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Re: [Fsuk-manchester] the non-free neighbour asking for help dilemma

From: Matthew Larsen
Subject: Re: [Fsuk-manchester] the non-free neighbour asking for help dilemma
Date: Fri, 16 May 2008 09:35:02 +0100

Hi All,

I have been following this discussion with much interest and would
like to make the following points. FYI I am fully supportive of FOS
Software & Standards, but the following I think are equally valid
points for the use of proprietry software.

1) Accountability. If an entity creates a piece of software for a
specific purpose, then sells / licenses that software to a 3rd party
and that 3rd party reports an error or malfunction in that software,
the originating entity is accountable to maintain that software or
provide adequate compensation. This is not guaranteed with free
software. Accountability can be a very important issue and should not
be ignored.

2) Secrets. Government or Military would not want to release or use
software which will potentially aid the enemy.

3) Staff (this is the one I expect a lot of flak for). Good IT
Proffesionals work hard and produce great code / systems / support etc
and should be compensated respectively. IT is a business, it is there
to make money to hire better staff to make more money etc etc etc. I
have worked on projects where we go FOSS. Sometimes the community is
fantastic, othertimes not (we would donate to the original developers
to create an interface on their system for us, but because of their
lack of commercial experience it tends to fall apart). It all depends.

4) There is a very strong 'them and us' attitude when it comes to OSS
and software houses. The company I work for will not decide to use
either one or the other, but a combination of the both: ergo 'Use the
right tools for the right job'. Sometimes the pressure to use
Proprietry or FOSS is from external pressure (A good example of this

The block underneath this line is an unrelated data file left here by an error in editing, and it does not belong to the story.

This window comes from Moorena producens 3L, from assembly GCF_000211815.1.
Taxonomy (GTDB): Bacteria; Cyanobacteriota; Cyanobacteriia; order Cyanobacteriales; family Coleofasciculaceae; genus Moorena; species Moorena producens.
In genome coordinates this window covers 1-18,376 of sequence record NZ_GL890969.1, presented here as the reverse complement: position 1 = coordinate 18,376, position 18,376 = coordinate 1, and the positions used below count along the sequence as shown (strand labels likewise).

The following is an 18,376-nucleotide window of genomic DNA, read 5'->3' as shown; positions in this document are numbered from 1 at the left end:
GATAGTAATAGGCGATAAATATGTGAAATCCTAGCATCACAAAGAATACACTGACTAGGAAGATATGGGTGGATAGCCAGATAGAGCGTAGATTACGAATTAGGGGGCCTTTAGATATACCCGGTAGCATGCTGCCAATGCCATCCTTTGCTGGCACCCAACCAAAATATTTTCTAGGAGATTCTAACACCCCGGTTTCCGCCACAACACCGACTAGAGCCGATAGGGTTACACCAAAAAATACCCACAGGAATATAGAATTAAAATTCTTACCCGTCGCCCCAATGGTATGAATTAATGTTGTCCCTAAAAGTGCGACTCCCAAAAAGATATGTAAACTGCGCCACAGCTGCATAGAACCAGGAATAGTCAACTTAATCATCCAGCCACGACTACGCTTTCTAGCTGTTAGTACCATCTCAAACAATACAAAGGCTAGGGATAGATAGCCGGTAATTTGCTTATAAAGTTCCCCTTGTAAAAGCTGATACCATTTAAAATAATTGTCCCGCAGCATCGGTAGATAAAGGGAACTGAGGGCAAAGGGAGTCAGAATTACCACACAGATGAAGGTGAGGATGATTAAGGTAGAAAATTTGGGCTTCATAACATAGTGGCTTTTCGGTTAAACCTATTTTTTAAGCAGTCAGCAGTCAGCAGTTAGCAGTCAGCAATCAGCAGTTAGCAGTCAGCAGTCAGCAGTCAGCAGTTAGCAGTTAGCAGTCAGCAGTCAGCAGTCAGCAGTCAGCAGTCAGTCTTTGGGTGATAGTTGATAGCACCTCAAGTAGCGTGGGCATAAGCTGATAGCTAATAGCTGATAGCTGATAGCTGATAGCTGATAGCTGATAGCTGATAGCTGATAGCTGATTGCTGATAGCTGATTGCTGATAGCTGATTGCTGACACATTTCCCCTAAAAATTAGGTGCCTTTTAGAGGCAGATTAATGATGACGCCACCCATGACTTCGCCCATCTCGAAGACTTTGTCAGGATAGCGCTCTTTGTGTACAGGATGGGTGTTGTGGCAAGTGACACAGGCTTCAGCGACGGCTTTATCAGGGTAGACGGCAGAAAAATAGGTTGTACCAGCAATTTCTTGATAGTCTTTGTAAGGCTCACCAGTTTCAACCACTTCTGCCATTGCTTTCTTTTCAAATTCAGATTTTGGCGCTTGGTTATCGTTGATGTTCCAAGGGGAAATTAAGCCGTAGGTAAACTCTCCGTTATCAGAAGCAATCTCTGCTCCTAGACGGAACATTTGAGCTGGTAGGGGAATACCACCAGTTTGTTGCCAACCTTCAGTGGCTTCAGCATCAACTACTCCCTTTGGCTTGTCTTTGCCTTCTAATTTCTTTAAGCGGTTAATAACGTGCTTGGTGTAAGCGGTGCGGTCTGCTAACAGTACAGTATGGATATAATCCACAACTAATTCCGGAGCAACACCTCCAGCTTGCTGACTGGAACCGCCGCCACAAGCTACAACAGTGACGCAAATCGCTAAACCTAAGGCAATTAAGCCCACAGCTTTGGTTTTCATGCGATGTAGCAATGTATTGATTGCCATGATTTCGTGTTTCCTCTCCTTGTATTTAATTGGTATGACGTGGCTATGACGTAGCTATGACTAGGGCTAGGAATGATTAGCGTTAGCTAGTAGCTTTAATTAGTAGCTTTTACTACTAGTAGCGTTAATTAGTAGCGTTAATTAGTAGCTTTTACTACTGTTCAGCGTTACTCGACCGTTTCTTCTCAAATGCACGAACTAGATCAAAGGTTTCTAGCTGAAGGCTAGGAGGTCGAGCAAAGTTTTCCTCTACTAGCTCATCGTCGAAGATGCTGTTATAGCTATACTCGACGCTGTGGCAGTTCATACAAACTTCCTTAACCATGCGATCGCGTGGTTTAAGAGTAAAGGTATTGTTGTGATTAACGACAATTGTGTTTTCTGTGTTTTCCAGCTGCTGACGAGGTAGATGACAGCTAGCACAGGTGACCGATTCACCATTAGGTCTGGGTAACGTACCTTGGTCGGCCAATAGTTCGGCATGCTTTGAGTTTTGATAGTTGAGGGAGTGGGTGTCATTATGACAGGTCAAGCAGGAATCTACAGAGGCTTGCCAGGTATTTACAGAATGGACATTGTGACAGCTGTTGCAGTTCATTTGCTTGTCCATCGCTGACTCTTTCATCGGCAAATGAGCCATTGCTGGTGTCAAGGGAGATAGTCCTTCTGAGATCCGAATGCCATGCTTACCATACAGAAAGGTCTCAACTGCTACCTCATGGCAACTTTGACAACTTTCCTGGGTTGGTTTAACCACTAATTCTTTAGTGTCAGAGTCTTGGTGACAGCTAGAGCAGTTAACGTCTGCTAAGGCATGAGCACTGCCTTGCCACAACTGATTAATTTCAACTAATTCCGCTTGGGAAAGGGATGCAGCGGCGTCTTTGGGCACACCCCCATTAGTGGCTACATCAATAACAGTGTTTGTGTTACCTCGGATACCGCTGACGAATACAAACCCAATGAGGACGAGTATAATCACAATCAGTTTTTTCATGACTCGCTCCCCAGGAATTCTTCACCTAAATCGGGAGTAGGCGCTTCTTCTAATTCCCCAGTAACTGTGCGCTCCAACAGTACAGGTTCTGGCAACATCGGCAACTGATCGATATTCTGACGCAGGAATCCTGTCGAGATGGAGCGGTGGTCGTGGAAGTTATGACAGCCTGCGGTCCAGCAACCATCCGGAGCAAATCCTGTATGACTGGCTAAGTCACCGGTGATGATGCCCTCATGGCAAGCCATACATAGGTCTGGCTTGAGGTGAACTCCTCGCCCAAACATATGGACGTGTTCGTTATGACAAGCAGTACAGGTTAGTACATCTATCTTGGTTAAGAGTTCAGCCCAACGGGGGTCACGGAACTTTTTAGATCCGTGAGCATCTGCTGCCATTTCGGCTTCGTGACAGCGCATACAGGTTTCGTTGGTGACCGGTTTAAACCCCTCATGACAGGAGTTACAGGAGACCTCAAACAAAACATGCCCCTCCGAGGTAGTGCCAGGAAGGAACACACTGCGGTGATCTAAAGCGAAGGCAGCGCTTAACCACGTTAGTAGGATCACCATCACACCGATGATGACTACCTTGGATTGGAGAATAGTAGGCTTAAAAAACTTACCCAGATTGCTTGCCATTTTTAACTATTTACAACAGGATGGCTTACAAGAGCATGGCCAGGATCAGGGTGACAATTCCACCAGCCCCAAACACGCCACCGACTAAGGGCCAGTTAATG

is RNLI: Microsoft offered to provide all their software for free and
put a tender out for a company to implement it. Yes they could have
gone FOSS / Linux; but that would cost a fortune to retrain all their
staff and support technicians / interfaces to their radios or whatever
else. If you're getting it for free why change?)

I hope this helps! *Runs and hides from incoming fire*


On 5/16/08, Paul Waring <address@hidden> wrote:
> On Thu, May 15, 2008 at 11:50:17PM +0100, Tim Dobson wrote:
>  > Why do you prefer free software over non-free software?
> Because if there's a bug in the program or I want a feature added, I can
>  fix it myself or (if there's a sufficient business case for doing so)
>  pay someone else to do it. I use free software for technical reasons,
>  not moral or ethical ones - e.g. until about a year ago I worked mainly
>  under Windows XP, because it was technically superior (largely in terms
>  of being able to actually support my hardware) to Linux. Now Ubuntu has
>  passed XP, so I use that instead because I can get more work done. I
>  don't use free software because I think it's better for society.
>  Oh, and the 'free as in beer' part can be a deciding factor, so given
>  the choice of two equal pieces of software, I will use the "free" one
>  (but then that includes freeware and open source products, neither of
>  which may be 'free software').
>  Paul
>  --
>  Paul Waring
>  http://www.pwaring.com
>  _______________________________________________
> Fsuk-manchester mailing list
>  address@hidden
>  http://lists.nongnu.org/mailman/listinfo/fsuk-manchester


Matthew Larsen
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